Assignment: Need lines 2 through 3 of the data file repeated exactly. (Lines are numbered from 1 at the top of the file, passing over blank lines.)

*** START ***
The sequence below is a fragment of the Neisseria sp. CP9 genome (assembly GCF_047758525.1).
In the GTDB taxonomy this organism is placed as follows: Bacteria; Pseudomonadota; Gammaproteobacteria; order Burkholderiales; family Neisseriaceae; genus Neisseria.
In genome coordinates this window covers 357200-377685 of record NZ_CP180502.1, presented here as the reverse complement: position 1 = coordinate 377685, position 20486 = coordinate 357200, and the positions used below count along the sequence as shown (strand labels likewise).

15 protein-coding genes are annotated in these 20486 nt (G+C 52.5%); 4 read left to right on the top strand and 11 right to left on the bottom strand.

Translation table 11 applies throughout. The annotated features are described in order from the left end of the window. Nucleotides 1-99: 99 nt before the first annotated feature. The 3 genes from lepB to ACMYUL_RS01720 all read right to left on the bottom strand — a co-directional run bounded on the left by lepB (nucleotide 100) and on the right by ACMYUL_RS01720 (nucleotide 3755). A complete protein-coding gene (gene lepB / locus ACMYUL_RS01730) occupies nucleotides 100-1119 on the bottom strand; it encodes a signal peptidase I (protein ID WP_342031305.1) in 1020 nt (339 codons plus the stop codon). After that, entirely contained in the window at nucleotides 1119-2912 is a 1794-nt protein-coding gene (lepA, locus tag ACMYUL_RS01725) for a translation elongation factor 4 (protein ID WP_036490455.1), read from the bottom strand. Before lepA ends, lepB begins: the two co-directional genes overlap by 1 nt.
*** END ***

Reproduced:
In the GTDB taxonomy this organism is placed as follows: Bacteria; Pseudomonadota; Gammaproteobacteria; order Burkholderiales; family Neisseriaceae; genus Neisseria.
In genome coordinates this window covers 357200-377685 of record NZ_CP180502.1, presented here as the reverse complement: position 1 = coordinate 377685, position 20486 = coordinate 357200, and the positions used below count along the sequence as shown (strand labels likewise).